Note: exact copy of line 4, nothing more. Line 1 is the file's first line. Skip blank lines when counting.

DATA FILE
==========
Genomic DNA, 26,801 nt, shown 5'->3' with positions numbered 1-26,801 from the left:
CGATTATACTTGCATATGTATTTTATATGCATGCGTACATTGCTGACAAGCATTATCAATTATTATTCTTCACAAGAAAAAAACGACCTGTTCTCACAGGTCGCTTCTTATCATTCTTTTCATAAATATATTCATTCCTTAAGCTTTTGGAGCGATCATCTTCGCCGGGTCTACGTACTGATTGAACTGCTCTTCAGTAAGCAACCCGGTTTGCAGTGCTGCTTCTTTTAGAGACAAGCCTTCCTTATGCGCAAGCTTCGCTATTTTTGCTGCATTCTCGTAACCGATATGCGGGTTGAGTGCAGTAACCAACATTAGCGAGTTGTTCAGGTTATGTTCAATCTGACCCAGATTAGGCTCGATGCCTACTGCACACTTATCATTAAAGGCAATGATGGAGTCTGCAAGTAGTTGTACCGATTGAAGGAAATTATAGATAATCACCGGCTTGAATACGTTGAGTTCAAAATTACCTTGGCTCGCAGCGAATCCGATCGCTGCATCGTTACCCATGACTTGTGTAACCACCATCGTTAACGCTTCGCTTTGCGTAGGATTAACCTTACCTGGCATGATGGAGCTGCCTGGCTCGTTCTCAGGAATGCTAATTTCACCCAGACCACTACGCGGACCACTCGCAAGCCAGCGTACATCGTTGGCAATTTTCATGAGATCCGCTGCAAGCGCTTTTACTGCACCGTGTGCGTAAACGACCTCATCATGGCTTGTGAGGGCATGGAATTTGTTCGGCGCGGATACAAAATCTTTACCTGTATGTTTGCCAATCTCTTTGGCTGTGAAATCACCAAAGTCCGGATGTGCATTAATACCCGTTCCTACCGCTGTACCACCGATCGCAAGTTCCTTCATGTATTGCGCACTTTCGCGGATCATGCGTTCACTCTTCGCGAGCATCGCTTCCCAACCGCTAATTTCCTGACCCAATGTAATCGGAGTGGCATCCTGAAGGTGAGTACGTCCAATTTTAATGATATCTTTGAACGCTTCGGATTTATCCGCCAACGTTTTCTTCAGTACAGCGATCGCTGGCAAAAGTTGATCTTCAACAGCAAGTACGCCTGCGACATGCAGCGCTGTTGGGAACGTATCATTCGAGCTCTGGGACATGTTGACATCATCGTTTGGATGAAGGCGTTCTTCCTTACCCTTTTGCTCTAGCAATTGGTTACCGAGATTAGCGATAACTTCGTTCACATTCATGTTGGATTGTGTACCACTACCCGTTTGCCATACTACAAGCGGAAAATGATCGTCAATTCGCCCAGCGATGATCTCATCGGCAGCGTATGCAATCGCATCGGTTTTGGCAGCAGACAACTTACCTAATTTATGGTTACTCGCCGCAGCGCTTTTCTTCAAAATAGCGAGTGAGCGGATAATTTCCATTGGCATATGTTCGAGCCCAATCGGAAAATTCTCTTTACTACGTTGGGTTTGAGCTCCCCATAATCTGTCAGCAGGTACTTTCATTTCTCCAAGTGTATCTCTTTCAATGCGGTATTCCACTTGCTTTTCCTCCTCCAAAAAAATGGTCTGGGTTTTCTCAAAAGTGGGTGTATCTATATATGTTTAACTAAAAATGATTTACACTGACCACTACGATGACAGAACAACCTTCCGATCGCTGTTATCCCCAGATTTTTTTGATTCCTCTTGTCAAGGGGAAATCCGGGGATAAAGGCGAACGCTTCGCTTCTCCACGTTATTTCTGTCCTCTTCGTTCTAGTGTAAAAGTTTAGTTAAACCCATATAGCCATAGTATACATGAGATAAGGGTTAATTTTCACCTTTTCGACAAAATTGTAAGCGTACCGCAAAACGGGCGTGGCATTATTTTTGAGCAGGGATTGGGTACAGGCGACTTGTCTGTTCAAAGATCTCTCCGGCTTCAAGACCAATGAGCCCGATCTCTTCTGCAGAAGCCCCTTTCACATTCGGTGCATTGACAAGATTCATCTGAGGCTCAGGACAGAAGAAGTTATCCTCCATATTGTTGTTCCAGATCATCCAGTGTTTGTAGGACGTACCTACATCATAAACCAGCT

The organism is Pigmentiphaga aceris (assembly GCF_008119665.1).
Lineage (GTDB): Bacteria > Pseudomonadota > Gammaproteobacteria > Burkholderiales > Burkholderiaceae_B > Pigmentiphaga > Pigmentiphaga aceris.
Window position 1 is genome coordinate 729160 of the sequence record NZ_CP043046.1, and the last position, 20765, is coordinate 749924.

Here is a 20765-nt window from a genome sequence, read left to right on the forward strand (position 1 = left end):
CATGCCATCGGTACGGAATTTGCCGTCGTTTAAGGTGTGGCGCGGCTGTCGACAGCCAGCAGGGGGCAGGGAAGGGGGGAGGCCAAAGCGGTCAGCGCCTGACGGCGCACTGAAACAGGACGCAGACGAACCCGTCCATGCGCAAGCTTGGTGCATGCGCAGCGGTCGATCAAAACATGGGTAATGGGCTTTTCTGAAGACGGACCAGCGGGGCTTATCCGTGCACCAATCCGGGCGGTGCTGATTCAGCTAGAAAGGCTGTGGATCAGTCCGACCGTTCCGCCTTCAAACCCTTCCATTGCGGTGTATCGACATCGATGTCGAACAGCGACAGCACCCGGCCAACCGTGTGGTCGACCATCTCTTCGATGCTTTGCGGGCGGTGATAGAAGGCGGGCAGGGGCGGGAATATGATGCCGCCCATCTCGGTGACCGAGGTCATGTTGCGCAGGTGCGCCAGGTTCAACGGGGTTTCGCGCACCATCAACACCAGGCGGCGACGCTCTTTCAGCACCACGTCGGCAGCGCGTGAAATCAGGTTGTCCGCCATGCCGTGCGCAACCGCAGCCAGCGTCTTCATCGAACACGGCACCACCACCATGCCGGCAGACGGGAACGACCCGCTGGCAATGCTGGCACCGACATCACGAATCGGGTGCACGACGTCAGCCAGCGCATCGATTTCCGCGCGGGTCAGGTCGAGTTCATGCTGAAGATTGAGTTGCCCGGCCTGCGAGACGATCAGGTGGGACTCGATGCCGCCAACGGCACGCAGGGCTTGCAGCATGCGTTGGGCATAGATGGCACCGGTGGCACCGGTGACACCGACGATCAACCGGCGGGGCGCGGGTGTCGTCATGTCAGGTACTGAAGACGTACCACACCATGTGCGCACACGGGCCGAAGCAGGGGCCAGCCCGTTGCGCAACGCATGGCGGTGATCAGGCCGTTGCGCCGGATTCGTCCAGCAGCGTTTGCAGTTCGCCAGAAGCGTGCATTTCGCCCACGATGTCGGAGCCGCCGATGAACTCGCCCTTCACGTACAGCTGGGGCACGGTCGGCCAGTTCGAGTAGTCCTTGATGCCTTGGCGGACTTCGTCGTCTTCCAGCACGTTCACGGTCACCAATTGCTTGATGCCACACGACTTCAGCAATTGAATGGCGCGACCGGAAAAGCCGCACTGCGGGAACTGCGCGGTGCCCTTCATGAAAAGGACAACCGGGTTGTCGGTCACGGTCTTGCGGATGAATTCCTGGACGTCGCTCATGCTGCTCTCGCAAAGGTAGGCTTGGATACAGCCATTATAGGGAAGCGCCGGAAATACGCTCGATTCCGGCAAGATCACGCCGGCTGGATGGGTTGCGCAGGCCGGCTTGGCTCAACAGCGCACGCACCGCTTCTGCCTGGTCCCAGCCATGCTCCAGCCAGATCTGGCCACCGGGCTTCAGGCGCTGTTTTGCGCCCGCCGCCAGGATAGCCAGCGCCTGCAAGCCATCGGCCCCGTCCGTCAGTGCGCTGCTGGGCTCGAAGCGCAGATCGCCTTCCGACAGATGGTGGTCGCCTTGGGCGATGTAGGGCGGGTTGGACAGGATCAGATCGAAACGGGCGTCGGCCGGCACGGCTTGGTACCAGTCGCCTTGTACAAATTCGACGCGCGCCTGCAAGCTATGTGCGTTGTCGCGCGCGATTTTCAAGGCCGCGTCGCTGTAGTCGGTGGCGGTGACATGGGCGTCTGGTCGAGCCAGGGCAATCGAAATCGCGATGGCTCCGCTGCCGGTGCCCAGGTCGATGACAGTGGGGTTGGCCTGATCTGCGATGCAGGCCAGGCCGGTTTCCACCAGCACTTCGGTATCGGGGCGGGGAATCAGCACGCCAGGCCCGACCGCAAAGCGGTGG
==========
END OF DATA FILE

Lineage (GTDB): Bacteria > Pseudomonadota > Gammaproteobacteria > Burkholderiales > Burkholderiaceae_B > Pigmentiphaga > Pigmentiphaga aceris.